Grey squirrel rehabilitation – Press release

EU rules sound death-knell for British wildlife

The Wildlife Aid Foundation is calling on MPs to reject new EU rules which will sign the death warrant for many of the UK’s best loved wild animals. The British wildlife rescue charity has added its weight to a joint statement (attached) issued on behalf of wildlife centres and vets concerned by the potential impact of the proposed legislation.

If adopted into UK law, the regulations will force wildlife centres and veterinarians to kill healthy animals such as grey squirrels and muntjac deer. They are due to come into force the day before the UK is scheduled to leave the EU. The rules will replace a current licensing system, which allows rescue centres to treat and care for specified numbers of animals classified as invasive species.

Under EU Regulation 1143/2014 of the Invasive Alien Species (Enforcement and Permitting) Order 2019, any animal taken to a vet practice or wildlife hospital that is covered by the directive will have to be euthanised, no matter how healthy it is. The majority of the ‘victims’ are likely to be grey squirrels. MPs will have an opportunity to raise objections to the legislation before it passes into law, although rescue centres with licences have already been notified by Defra that their permissions will be revoked.

Each year, concerned members of the public find orphaned squirrels which they take to experts where they are professionally cared for and legally released. WAF believes these animals are just as much a part of our ecosystem as any other and deserve the chance for life. The current system has worked well for many years and we believe that the proposed replacement will have several negative consequences:

  • It will cause unnecessary suffering to wildlife.
  • It will force the practice of animal rescue underground and inexperienced, well-meaning members of the public will try to look after animals in circumstances that will do more harm than good.
  • It will have no impact on numbers, as the amount of animals it covers is insignificant in terms of overall population.
  • WAF believes the grey squirrel is now an established part of the UK fauna. They were introduced to these shores and have thrived because they are highly intelligent and adaptable. People love them and enjoy watching them and feeding them.
  • The policy will create public disaffection at a time when wildlife needs to be protected, not persecuted. In just a few weeks in December 2018, over 20,000 people had signed a petition opposing the regulations.

At the Wildlife Aid Foundation, we believe we have a moral obligation to treat our patients humanely, no matter what species, because all animals are equal and should be treated equally. The new rules force us to discriminate and euthanise unnecessarily.

WAF founder and CEO Simon Cowell said: “The proposed regulation sends the wrong message to a public which is more engaged and concerned about the state of the natural world than ever. It is saddening to see such ill-informed policy at a time when great strides have been made in raising awareness of environmental issues.”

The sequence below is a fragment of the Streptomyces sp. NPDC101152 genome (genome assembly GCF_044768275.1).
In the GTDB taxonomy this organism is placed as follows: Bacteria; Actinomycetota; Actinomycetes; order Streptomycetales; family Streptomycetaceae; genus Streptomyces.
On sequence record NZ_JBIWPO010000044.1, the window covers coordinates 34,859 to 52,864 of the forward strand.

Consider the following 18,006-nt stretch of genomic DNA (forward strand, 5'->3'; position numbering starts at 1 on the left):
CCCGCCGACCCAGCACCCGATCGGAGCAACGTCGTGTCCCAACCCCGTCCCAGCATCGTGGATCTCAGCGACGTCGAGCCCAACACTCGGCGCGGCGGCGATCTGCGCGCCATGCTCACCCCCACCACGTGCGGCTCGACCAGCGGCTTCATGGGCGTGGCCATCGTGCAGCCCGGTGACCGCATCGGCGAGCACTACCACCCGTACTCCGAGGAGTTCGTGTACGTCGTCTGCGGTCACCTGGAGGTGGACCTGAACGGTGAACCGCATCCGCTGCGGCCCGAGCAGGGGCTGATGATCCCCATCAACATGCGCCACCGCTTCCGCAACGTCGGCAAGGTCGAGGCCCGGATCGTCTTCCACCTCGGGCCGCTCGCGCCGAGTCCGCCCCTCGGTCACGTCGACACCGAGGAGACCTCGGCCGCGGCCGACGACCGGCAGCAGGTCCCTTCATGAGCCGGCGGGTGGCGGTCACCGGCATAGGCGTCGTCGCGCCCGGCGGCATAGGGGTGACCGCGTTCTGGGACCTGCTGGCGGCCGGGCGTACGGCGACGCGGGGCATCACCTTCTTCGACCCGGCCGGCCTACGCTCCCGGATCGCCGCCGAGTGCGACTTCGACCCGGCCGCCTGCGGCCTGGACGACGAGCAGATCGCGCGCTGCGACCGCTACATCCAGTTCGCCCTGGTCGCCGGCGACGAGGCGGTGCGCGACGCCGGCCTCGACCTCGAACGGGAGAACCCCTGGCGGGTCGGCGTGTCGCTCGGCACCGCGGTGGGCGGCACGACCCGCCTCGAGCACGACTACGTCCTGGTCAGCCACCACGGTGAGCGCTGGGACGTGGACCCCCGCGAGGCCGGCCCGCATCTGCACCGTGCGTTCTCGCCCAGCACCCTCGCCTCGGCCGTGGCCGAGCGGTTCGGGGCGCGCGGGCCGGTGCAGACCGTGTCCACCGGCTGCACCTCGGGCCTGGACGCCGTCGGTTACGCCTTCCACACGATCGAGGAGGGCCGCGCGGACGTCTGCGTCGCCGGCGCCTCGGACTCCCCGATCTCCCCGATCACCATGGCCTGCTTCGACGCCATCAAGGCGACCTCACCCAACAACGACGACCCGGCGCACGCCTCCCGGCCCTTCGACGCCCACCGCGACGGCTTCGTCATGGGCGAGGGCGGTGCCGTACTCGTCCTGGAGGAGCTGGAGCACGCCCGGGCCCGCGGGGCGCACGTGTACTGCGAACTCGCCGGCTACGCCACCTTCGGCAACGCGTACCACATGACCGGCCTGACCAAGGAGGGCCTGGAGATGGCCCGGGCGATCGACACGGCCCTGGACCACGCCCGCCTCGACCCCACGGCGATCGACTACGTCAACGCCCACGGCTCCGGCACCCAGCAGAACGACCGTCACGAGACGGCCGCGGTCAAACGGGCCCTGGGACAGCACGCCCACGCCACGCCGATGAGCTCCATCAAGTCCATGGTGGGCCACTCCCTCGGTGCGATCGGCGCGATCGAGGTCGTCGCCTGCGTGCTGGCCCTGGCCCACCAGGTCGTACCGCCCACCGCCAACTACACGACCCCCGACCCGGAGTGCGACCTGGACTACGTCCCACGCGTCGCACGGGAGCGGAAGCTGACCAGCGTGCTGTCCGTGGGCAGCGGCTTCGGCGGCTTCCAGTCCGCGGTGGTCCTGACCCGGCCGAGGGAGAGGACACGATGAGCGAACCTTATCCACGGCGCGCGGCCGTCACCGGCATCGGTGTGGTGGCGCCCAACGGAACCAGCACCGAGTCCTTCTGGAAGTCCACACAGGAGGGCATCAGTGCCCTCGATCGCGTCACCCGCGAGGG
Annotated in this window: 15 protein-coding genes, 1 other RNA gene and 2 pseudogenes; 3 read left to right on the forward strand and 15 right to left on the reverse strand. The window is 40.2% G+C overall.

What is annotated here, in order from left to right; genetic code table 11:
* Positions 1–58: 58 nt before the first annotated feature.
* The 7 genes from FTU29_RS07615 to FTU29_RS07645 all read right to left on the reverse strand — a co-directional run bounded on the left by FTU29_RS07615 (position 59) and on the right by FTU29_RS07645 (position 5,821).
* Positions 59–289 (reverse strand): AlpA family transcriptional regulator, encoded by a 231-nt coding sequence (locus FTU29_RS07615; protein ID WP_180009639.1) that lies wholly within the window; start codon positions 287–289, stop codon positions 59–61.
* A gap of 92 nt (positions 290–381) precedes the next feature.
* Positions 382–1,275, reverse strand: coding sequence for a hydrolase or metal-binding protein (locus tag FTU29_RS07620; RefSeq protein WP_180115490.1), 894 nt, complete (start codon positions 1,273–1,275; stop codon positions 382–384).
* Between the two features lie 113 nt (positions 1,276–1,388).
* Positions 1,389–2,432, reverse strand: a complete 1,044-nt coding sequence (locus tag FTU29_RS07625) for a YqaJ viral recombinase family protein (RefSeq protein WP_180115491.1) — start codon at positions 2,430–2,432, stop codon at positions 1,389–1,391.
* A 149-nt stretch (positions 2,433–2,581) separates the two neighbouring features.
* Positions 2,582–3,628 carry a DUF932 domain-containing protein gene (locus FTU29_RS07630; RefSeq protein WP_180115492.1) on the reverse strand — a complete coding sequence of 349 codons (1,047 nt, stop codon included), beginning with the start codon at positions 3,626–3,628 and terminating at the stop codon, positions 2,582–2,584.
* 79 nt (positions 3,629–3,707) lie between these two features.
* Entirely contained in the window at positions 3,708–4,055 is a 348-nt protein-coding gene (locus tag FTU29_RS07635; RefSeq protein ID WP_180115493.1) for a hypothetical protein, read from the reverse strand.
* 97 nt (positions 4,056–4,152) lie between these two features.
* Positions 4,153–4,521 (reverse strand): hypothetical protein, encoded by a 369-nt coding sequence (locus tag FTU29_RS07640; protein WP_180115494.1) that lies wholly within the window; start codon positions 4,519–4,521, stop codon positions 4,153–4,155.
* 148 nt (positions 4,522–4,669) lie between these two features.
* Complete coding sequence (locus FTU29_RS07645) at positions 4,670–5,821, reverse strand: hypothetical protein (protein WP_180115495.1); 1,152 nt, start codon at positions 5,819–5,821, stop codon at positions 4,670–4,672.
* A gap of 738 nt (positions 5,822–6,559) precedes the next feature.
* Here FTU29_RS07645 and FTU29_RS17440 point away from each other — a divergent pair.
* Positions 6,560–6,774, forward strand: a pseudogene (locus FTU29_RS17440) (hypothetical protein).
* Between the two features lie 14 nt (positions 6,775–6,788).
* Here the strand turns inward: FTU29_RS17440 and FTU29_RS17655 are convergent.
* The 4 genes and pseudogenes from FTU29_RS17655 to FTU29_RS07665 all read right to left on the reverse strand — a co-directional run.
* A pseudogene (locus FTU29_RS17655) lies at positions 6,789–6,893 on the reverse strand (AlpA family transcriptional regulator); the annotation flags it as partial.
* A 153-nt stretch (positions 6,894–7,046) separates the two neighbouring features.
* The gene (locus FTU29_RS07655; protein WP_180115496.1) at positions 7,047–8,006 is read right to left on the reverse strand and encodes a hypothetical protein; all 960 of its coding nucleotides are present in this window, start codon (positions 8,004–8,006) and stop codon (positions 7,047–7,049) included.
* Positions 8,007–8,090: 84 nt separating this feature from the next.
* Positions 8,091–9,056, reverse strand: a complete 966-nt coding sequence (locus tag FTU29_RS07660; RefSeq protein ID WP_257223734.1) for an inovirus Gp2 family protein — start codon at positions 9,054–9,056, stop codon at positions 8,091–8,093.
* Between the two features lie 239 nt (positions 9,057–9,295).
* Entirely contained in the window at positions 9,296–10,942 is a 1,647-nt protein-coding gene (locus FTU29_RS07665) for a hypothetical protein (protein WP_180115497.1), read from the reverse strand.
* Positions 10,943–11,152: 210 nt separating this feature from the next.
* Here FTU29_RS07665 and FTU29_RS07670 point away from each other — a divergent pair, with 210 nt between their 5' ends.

For more information contact: Nick Harding. 07717 760714,

EU Regulation 1143/2014 the Invasive Alien Species (Enforcement and Permitting) Order 2019 will come into force on 28 March 2019, a day before the UK is scheduled to leave the EU. This Regulation will prevent the keeping and release of non-indigenous ‘Alien Species’ such as grey squirrels and muntjac deer.

At present Natural England issues licences to allow for these animals to be kept and released in areas of England where they pose no threat to native species. This system has worked well for many years. Most large wildlife rescue centres in the south of England are licensed to treat and release, once healthy, set numbers of these animals, many of which are orphans, rescued by concerned members of the public. At the end of March however, under the new EU system, all rescue centres and veterinary surgeons in the UK will be required to euthanise animals bought to them. The result will be that any member of the public who finds a grey squirrel, muntjac deer or other ‘alien species’ and takes it to a centre will either be turned away, or the animal will be euthanised, no matter how healthy it is.

As wildlife rescue practitioners, veterinarians and animal welfare advocates we are asking MPs to reject these regulations and continue the current system for several reasons:

  • They are detrimental to the welfare of established British wildlife and animals will suffer unnecessarily.
  • The policy will drive the treatment and rehabilitation of grey squirrels and other non-indigenous species underground, forcing amateur animal-lovers to keep the animals themselves, rather than risk them being euthanised. Consequently, there is a real risk to animal welfare.
  • The policy will have no impact on populations of non-indigenous species, as the number of animals released under the current licensing system are insignificant in terms of overall numbers.
  • The policy will create public disaffection at a time when wildlife needs to be protected, not persecuted. In just a few weeks in December 2018, over 20,000 people had signed a petition opposing the regulations.
  • Enforcement of the regulations will be a waste of public resources. The current licencing system works well and should be continued.